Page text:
Disease: Aneurysm, abdominal aortic

Appointments & care

At Mayo Clinic, we take the time to listen, to find answers and to provide you the best care.

An abdominal aortic aneurysm is an enlarged area in the lower part of the aorta, the major blood vessel that supplies blood to the body. The aorta, about the thickness of a garden hose, runs from your heart through the center of your chest and abdomen. Because the aorta is the body's main supplier of blood, a ruptured abdominal aortic aneurysm can cause life-threatening bleeding.

Depending on the size and rate at which your abdominal aortic aneurysm is growing, treatment may vary from watchful waiting to emergency surgery. Once an abdominal aortic aneurysm is found, doctors will closely monitor it so that surgery can be planned if it's necessary. Emergency surgery for a ruptured abdominal aortic aneurysm can be risky.

Source: http://www.mayoclinic.com

Abdominal aortic aneurysms often grow slowly and usually without symptoms, making them difficult to detect. Some aneurysms will never rupture. Many start small and stay small, although many expand over time. Others expand quickly. Predicting how fast an abdominal aortic aneurysm may enlarge is difficult.

As an abdominal aortic aneurysm enlarges, some people may notice:

  • A pulsating feeling near the navel
  • Deep, constant pain in your abdomen or on the side of your abdomen
  • Back pain

When to see a doctor

You should see your doctor if you have any of the symptoms listed above.

Anyone age 60 and older who has risk factors for developing an abdominal aortic aneurysm, such as smoking or a family history of abdominal aortic aneurysm, should consider regular screening for the condition. Because being male and smoking significantly increase the risk of abdominal aortic aneurysm, men ages 65 to 75 who have ever smoked cigarettes should have a one-time screening for abdominal aortic aneurysm using abdominal ultrasound.

If you have a family history of abdominal aortic aneurysm, your doctor may recommend an ultrasound exam to screen for the condition.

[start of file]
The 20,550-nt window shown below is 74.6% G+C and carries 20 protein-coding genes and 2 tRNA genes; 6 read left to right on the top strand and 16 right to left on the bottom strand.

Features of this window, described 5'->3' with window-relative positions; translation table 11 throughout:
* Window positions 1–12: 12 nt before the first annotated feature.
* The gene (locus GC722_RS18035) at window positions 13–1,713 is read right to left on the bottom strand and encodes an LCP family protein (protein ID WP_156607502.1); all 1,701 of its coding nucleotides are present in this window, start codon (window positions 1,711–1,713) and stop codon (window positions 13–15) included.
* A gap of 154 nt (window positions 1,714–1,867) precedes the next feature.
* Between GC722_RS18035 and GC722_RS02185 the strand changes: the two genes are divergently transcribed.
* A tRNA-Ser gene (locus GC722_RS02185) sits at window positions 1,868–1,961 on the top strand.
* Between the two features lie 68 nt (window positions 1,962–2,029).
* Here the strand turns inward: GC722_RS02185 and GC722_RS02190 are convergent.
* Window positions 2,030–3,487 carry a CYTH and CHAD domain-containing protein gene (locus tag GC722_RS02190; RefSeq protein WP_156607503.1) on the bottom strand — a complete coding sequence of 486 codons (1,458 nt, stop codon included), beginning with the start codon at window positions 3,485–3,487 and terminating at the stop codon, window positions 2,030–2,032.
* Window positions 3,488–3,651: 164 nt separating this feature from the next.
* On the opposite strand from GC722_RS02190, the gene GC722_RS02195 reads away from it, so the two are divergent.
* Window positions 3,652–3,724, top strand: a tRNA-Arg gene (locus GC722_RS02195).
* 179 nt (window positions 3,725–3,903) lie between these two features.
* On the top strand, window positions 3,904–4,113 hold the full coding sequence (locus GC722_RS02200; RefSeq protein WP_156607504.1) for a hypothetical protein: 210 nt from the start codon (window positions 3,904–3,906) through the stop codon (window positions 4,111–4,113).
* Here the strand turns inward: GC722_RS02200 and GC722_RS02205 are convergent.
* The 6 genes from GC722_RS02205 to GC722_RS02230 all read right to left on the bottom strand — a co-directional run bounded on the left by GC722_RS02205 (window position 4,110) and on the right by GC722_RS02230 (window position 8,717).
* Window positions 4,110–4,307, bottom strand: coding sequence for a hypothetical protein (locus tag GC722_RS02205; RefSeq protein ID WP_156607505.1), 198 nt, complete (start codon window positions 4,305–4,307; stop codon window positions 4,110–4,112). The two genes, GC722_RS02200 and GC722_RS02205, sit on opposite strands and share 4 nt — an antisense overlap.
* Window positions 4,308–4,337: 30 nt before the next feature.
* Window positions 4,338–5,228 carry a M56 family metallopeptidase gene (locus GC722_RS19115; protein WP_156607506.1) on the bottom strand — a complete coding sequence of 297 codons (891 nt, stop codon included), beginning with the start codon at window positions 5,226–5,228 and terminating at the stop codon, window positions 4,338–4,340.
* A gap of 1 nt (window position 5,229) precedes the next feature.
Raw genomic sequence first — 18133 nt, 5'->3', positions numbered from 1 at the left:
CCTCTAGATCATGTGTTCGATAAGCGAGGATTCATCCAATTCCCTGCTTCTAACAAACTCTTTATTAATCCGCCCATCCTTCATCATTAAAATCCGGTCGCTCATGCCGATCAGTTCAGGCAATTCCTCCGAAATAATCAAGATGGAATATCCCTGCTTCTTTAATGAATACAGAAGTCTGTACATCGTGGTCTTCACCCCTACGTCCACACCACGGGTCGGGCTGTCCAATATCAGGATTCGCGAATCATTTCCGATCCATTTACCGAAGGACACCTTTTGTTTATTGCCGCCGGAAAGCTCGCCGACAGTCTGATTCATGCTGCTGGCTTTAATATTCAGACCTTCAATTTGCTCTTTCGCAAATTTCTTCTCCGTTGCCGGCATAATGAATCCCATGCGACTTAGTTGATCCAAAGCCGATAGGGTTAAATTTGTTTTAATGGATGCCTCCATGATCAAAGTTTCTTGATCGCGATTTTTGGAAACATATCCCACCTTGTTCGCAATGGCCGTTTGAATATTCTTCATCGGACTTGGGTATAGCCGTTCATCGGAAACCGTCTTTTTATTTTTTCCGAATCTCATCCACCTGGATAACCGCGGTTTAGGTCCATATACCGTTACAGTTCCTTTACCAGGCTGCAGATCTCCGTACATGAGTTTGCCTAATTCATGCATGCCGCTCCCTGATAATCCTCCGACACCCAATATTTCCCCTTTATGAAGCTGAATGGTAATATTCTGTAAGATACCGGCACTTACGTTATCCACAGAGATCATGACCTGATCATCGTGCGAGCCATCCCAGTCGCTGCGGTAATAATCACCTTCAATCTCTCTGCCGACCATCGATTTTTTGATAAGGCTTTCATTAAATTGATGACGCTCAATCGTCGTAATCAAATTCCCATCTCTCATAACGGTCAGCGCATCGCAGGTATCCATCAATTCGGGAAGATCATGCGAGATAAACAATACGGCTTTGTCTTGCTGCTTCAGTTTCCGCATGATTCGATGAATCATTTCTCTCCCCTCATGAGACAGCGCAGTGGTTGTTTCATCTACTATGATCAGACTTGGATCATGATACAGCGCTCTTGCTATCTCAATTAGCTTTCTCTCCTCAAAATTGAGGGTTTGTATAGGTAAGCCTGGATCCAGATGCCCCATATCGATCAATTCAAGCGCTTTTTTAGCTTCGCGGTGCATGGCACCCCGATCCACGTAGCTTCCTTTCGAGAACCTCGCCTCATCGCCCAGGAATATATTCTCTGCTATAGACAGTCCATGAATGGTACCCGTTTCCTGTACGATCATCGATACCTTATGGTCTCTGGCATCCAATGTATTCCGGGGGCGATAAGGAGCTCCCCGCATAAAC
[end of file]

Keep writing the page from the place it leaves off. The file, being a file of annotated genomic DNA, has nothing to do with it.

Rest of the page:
There are no specific screening recommendations for women. Ask your doctor if you need to have an ultrasound screening based on your risk factors.

Source: http://www.mayoclinic.com

Most aortic aneurysms occur in the part of your aorta that's in your abdomen. Although the exact cause of abdominal aortic aneurysms is unknown, a number of factors may play a role, including:

  • Tobacco use. Cigarette smoking and other forms of tobacco use appear to increase your risk of aortic aneurysms. In addition to the damaging effects that smoking causes directly to the arteries, smoking contributes to the buildup of fatty plaques in your arteries (atherosclerosis) and high blood pressure. Smoking can also cause your aneurysm to grow faster by further damaging your aorta.
  • Hardening of the arteries (atherosclerosis). Atherosclerosis occurs when fat and other substances build up on the lining of a blood vessel, increasing your risk of an aneurysm.
  • Infection in the aorta (vasculitis). In rare cases, abdominal aortic aneurysm may be caused by an infection or inflammation that weakens a section of the aortic wall.

Aneurysms can develop anywhere along the aorta, but when they occur in the upper part of the aorta, they are called thoracic aortic aneurysms. More commonly, aneurysms form in the lower part of your aorta and are called abdominal aortic aneurysms. These aneurysms may also be referred to as AAA or triple A.

Source: http://www.mayoclinic.com

Appointments & care

At Mayo Clinic, we take the time to listen, to find answers and to provide you the best care.

Abdominal aortic aneurysms are often found during an examination for another reason. For example, during a routine exam, your doctor may feel a pulsating bulge in your abdomen, though it's unlikely your doctor will be able to hear signs of an aneurysm through a stethoscope. Aortic aneurysms are often found during routine medical tests, such as a chest X-ray or ultrasound of the heart or abdomen, sometimes ordered for a different reason.

If your doctor suspects that you have an aortic aneurysm, specialized tests can confirm it. These tests might include: